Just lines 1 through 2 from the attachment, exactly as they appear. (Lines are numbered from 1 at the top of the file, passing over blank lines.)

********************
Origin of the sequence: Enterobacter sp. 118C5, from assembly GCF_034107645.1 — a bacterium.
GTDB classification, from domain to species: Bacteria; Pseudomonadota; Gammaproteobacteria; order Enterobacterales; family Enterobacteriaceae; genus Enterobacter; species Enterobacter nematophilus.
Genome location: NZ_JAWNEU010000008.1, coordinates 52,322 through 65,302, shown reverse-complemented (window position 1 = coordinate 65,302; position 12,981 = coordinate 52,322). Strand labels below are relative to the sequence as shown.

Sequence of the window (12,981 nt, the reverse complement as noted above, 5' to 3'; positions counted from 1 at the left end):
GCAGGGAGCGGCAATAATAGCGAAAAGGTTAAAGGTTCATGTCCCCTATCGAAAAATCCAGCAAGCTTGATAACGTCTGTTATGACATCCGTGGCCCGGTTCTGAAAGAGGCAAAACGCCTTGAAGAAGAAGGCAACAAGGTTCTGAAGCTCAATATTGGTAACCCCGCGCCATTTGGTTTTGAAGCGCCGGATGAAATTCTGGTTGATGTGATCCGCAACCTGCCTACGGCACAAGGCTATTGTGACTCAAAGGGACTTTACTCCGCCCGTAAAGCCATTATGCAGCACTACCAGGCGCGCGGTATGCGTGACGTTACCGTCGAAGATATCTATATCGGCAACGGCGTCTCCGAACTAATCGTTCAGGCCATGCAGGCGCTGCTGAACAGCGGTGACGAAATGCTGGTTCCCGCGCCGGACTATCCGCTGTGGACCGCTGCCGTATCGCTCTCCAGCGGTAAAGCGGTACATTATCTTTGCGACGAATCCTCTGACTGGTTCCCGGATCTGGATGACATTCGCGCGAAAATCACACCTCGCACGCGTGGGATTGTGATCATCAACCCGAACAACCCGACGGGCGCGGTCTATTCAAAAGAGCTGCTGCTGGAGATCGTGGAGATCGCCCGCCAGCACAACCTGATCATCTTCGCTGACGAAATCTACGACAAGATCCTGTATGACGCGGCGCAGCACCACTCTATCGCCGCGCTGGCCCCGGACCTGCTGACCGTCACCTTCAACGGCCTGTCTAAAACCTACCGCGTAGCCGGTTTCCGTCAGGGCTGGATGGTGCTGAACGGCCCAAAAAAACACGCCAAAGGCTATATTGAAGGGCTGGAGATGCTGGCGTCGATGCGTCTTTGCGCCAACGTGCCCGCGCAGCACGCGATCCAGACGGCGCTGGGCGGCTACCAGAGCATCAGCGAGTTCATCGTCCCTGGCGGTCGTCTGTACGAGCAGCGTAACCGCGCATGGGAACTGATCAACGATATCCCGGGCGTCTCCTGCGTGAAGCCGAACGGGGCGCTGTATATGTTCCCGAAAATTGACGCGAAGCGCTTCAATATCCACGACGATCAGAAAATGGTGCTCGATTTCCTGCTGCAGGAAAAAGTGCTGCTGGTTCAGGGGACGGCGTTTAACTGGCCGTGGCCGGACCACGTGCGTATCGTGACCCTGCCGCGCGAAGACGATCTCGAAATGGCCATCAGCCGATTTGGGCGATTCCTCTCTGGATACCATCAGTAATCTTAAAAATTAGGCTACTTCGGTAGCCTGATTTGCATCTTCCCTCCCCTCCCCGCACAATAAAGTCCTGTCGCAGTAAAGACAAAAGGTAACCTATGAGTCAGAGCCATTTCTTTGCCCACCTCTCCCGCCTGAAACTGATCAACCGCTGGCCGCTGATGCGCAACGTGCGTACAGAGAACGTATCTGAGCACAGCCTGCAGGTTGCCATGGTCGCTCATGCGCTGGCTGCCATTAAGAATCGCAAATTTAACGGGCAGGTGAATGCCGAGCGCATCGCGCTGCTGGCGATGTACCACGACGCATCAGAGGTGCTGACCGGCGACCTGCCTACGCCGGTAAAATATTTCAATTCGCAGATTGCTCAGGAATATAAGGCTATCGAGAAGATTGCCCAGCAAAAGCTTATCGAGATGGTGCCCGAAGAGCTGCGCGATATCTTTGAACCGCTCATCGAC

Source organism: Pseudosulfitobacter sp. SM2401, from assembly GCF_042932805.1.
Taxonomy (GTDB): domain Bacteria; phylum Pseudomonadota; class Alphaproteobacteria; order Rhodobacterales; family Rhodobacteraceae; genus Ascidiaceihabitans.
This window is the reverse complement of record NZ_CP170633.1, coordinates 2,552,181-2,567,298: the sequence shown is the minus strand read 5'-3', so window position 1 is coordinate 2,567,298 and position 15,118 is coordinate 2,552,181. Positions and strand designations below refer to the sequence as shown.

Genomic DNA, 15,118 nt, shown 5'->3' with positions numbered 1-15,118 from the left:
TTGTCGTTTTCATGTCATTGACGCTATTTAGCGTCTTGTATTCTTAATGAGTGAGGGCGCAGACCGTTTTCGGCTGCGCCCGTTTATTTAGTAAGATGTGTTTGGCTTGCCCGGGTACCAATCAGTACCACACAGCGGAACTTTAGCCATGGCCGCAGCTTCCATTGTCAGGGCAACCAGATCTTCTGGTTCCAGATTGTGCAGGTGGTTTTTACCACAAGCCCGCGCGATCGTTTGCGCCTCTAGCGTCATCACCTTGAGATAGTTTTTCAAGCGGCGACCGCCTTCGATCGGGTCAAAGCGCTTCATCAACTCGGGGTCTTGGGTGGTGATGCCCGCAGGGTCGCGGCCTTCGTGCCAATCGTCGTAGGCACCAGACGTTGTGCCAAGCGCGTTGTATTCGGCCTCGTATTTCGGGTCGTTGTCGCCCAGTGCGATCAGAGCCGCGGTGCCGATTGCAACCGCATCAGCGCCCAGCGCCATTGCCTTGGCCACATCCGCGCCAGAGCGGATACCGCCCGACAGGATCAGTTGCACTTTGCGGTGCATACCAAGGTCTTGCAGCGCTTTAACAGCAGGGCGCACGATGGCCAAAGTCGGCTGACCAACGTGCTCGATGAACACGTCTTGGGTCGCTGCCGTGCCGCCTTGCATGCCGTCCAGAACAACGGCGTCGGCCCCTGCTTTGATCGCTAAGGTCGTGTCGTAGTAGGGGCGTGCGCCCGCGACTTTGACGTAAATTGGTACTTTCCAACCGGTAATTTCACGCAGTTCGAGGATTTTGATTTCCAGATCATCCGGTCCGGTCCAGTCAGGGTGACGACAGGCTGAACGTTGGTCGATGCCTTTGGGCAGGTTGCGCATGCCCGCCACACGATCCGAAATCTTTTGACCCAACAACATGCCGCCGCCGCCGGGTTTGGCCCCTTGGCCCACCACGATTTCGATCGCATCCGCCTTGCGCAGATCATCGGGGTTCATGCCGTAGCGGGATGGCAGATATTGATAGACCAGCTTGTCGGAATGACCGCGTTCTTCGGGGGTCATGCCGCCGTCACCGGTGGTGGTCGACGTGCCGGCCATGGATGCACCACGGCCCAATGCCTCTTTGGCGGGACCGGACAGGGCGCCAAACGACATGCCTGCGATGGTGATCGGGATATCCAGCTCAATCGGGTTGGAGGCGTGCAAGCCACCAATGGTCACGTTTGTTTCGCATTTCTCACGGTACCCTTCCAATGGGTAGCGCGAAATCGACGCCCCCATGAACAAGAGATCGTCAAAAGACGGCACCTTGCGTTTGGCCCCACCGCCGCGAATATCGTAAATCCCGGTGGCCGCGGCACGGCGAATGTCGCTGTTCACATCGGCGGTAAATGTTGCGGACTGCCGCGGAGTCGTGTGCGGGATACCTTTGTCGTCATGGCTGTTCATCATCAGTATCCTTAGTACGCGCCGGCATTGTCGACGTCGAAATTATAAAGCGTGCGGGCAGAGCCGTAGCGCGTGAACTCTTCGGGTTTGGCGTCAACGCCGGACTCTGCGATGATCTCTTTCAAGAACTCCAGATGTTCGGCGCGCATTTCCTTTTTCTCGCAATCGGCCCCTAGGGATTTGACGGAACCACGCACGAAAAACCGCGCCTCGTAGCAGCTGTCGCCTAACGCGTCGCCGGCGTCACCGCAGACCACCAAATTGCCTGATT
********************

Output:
Origin of the sequence: Enterobacter sp. 118C5, from assembly GCF_034107645.1 — a bacterium.
GTDB classification, from domain to species: Bacteria; Pseudomonadota; Gammaproteobacteria; order Enterobacterales; family Enterobacteriaceae; genus Enterobacter; species Enterobacter nematophilus.